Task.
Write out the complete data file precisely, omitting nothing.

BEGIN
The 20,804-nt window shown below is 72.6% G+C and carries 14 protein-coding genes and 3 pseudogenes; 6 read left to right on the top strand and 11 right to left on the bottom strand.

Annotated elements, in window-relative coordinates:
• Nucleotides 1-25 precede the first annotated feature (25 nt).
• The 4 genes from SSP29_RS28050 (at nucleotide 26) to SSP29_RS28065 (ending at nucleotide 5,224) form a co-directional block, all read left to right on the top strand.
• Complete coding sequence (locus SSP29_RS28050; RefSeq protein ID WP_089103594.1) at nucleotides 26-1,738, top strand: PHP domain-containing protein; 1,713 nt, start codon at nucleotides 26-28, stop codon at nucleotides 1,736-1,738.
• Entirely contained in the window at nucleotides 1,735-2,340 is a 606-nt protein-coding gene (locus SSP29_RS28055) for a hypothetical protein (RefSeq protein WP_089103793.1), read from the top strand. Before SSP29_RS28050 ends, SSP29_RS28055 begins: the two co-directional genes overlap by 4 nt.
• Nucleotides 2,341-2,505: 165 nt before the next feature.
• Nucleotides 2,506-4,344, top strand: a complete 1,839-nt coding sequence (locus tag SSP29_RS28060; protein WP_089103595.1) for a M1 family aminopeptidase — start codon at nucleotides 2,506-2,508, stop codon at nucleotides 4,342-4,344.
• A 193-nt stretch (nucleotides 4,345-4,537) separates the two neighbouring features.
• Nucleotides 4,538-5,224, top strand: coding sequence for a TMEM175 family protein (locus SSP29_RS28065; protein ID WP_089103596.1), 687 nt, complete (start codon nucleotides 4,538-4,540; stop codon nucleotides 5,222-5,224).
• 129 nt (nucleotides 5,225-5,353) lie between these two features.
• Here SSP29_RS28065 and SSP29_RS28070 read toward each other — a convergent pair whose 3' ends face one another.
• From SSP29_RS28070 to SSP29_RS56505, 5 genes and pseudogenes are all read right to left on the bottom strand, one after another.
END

The 20,804-nt window shown below is 72.6% G+C and carries 14 protein-coding genes and 3 pseudogenes; 6 read left to right on the top strand and 11 right to left on the bottom strand.

Annotated elements, in window-relative coordinates:
• Nucleotides 1-25 precede the first annotated feature (25 nt).
• The 4 genes from SSP29_RS28050 (at nucleotide 26) to SSP29_RS28065 (ending at nucleotide 5,224) form a co-directional block, all read left to right on the top strand.
• Complete coding sequence (locus SSP29_RS28050; RefSeq protein ID WP_089103594.1) at nucleotides 26-1,738, top strand: PHP domain-containing protein; 1,713 nt, start codon at nucleotides 26-28, stop codon at nucleotides 1,736-1,738.
• Entirely contained in the window at nucleotides 1,735-2,340 is a 606-nt protein-coding gene (locus SSP29_RS28055) for a hypothetical protein (RefSeq protein WP_089103793.1), read from the top strand. Before SSP29_RS28050 ends, SSP29_RS28055 begins: the two co-directional genes overlap by 4 nt.
• Nucleotides 2,341-2,505: 165 nt before the next feature.
• Nucleotides 2,506-4,344, top strand: a complete 1,839-nt coding sequence (locus tag SSP29_RS28060; protein WP_089103595.1) for a M1 family aminopeptidase — start codon at nucleotides 2,506-2,508, stop codon at nucleotides 4,342-4,344.
• A 193-nt stretch (nucleotides 4,345-4,537) separates the two neighbouring features.
• Nucleotides 4,538-5,224, top strand: coding sequence for a TMEM175 family protein (locus SSP29_RS28065; protein ID WP_089103596.1), 687 nt, complete (start codon nucleotides 4,538-4,540; stop codon nucleotides 5,222-5,224).
• 129 nt (nucleotides 5,225-5,353) lie between these two features.
• Here SSP29_RS28065 and SSP29_RS28070 read toward each other — a convergent pair whose 3' ends face one another.
• From SSP29_RS28070 to SSP29_RS56505, 5 genes and pseudogenes are all read right to left on the bottom strand, one after another.